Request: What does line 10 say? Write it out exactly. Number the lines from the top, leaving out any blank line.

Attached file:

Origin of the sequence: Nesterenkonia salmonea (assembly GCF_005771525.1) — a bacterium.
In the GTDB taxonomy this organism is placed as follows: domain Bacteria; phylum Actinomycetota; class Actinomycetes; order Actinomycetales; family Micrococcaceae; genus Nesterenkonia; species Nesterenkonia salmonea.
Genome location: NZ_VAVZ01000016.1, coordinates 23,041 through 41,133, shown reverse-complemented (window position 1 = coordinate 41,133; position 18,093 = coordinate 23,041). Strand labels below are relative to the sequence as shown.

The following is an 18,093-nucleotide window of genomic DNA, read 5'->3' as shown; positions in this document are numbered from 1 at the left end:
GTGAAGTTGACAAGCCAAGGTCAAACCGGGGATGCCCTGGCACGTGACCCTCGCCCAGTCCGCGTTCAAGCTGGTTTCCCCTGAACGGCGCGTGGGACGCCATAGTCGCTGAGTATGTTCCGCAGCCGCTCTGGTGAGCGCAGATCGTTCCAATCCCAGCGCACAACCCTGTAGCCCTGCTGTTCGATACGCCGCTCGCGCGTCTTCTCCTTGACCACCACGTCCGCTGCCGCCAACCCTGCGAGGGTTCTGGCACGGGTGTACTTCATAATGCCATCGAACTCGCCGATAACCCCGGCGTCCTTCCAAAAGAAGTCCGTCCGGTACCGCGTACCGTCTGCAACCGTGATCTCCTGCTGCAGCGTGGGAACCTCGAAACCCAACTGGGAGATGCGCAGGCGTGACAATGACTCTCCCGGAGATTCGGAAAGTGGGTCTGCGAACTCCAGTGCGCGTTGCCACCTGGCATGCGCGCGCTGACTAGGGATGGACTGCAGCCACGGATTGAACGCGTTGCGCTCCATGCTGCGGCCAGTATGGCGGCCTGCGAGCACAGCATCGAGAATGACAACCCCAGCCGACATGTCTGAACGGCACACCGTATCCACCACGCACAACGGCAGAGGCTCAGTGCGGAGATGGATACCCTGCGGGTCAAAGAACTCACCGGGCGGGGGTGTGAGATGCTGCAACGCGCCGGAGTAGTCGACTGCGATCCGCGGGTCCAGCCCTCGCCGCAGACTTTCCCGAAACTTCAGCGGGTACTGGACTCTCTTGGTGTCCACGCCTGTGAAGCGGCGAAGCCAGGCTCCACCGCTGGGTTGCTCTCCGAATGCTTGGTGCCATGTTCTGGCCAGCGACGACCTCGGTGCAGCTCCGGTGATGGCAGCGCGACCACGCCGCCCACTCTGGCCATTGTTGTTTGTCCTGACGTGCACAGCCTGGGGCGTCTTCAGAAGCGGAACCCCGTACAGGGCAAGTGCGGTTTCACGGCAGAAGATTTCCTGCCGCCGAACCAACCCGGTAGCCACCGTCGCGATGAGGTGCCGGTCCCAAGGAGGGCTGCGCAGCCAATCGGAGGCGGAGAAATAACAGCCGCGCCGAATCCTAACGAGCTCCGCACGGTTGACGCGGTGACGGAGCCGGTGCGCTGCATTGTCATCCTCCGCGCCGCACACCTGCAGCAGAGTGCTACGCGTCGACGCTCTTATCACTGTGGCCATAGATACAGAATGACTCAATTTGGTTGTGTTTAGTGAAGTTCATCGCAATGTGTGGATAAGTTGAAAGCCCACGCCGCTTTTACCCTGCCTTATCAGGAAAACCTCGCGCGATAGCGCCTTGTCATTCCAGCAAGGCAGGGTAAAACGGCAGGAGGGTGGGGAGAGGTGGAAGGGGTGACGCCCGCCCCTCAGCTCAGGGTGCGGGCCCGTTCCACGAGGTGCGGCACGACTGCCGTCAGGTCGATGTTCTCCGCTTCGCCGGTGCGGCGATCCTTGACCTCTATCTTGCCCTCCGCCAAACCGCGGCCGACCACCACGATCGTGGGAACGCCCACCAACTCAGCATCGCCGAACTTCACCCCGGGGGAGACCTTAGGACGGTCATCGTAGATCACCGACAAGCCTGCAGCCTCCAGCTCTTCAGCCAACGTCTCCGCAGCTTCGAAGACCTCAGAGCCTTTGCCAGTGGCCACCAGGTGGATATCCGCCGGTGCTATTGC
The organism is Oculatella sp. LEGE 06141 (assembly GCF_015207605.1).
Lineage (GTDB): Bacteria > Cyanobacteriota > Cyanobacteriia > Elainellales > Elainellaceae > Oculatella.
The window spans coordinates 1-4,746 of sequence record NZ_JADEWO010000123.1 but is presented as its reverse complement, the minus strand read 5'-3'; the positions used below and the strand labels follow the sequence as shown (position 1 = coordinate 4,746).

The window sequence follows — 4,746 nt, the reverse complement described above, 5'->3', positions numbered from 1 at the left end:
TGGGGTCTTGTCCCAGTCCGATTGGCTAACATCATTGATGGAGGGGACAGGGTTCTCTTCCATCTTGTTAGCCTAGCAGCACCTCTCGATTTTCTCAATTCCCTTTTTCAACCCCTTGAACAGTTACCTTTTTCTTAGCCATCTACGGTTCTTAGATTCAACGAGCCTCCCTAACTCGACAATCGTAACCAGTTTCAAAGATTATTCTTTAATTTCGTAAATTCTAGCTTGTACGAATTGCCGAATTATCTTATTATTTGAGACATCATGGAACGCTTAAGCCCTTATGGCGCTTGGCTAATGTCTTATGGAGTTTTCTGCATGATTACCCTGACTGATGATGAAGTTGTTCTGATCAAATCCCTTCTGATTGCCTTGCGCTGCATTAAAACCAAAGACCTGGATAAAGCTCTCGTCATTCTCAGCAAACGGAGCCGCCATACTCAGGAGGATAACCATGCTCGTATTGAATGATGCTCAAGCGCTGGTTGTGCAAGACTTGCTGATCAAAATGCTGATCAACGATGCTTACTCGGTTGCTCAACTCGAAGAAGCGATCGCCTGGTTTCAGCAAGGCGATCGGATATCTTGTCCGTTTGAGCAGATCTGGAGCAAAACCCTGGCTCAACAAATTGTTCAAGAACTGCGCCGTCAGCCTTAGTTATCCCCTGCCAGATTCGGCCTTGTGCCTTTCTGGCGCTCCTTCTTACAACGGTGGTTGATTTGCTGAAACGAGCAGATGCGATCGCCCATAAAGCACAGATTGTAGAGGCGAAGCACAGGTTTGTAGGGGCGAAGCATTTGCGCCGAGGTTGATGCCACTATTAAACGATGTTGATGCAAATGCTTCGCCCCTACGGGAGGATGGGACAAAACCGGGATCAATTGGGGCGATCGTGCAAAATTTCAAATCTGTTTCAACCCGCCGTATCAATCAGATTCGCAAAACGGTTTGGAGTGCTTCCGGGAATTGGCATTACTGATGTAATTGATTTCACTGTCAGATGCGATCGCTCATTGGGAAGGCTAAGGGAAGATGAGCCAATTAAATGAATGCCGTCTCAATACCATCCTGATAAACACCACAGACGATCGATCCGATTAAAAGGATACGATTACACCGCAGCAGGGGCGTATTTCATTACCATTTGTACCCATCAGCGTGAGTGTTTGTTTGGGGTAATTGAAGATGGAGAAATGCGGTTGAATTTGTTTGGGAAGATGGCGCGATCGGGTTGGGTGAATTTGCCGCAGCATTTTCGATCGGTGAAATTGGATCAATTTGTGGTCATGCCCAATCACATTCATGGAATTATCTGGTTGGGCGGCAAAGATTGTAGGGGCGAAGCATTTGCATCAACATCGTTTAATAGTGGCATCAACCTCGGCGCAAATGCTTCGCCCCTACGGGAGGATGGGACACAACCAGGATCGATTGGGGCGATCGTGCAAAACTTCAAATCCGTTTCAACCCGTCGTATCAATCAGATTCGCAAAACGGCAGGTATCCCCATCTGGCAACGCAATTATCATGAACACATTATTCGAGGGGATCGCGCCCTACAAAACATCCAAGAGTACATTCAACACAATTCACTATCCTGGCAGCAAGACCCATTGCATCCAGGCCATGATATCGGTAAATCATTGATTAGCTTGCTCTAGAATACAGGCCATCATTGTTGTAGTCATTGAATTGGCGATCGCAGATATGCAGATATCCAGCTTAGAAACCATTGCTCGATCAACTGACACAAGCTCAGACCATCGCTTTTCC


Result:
TGGGGTCTTGTCCCAGTCCGATTGGCTAACATCATTGATGGAGGGGACAGGGTTCTCTTCCATCTTGTTAGCCTAGCAGCACCTCTCGATTTTCTCAATTCCCTTTTTCAACCCCTTGAACAGTTACCTTTTTCTTAGCCATCTACGGTTCTTAGATTCAACGAGCCTCCCTAACTCGACAATCGTAACCAGTTTCAAAGATTATTCTTTAATTTCGTAAATTCTAGCTTGTACGAATTGCCGAATTATCTTATTATTTGAGACATCATGGAACGCTTAAGCCCTTATGGCGCTTGGCTAATGTCTTATGGAGTTTTCTGCATGATTACCCTGACTGATGATGAAGTTGTTCTGATCAAATCCCTTCTGATTGCCTTGCGCTGCATTAAAACCAAAGACCTGGATAAAGCTCTCGTCATTCTCAGCAAACGGAGCCGCCATACTCAGGAGGATAACCATGCTCGTATTGAATGATGCTCAAGCGCTGGTTGTGCAAGACTTGCTGATCAAAATGCTGATCAACGATGCTTACTCGGTTGCTCAACTCGAAGAAGCGATCGCCTGGTTTCAGCAAGGCGATCGGATATCTTGTCCGTTTGAGCAGATCTGGAGCAAAACCCTGGCTCAACAAATTGTTCAAGAACTGCGCCGTCAGCCTTAGTTATCCCCTGCCAGATTCGGCCTTGTGCCTTTCTGGCGCTCCTTCTTACAACGGTGGTTGATTTGCTGAAACGAGCAGATGCGATCGCCCATAAAGCACAGATTGTAGAGGCGAAGCACAGGTTTGTAGGGGCGAAGCATTTGCGCCGAGGTTGATGCCACTATTAAACGATGTTGATGCAAATGCTTCGCCCCTACGGGAGGATGGGACAAAACCGGGATCAATTGGGGCGATCGTGCAAAATTTCAAATCTGTTTCAACCCGCCGTATCAATCAGATTCGCAAAACGGTTTGGAGTGCTTCCGGGAATTGGCATTACTGATGTAATTGATTTCACTGTCAGATGCGATCGCTCATTGGGAAGGCTAAGGGAAGATGAGCCAATTAAATGAATGCCGTCTCAATACCATCCTGATAAACACCACAGACGATCGATCCGATTAAAAGGATACGATTACACCGCAGCAGGGGCGTATTTCATTACCATTTGTACCCATCAGCGTGAGTGTTTGTTTGGGGTAATTGAAGATGGAGAAATGCGGTTGAATTTGTTTGGGAAGATGGCGCGATCGGGTTGGGTGAATTTGCCGCAGCATTTTCGATCGGTGAAATTGGATCAATTTGTGGTCATGCCCAATCACATTCATGGAATTATCTGGTTGGGCGGCAAAGATTGTAGGGGCGAAGCATTTGCATCAACATCGTTTAATAGTGGCATCAACCTCGGCGCAAATGCTTCGCCCCTACGGGAGGATGGGACACAACCAGGATCGATTGGGGCGATCGTGCAAAACTTCAAATCCGTTTCAACCCGTCGTATCAATCAGATTCGCAAAACGGCAGGTATCCCCATCTGGCAACGCAATTATCATGAACACATTATTCGAGGGGATCGCGCCCTACAAAACATCCAAGAGTACATTCAACACAATTCACTATCCTGGCAGCAAGACCCATTGCATCCAGGCCATGATATCGGTAAATCATTGATTAGCTTGCTCTAGAATACAGGCCATCATTGTTGTAGTCATTGAATTGGCGATCGCAGATATGCAGATATCCAGCTTAGAAACCATTGCTCGATCAACTGACACAAGCTCAGACCATCGCTTTTCC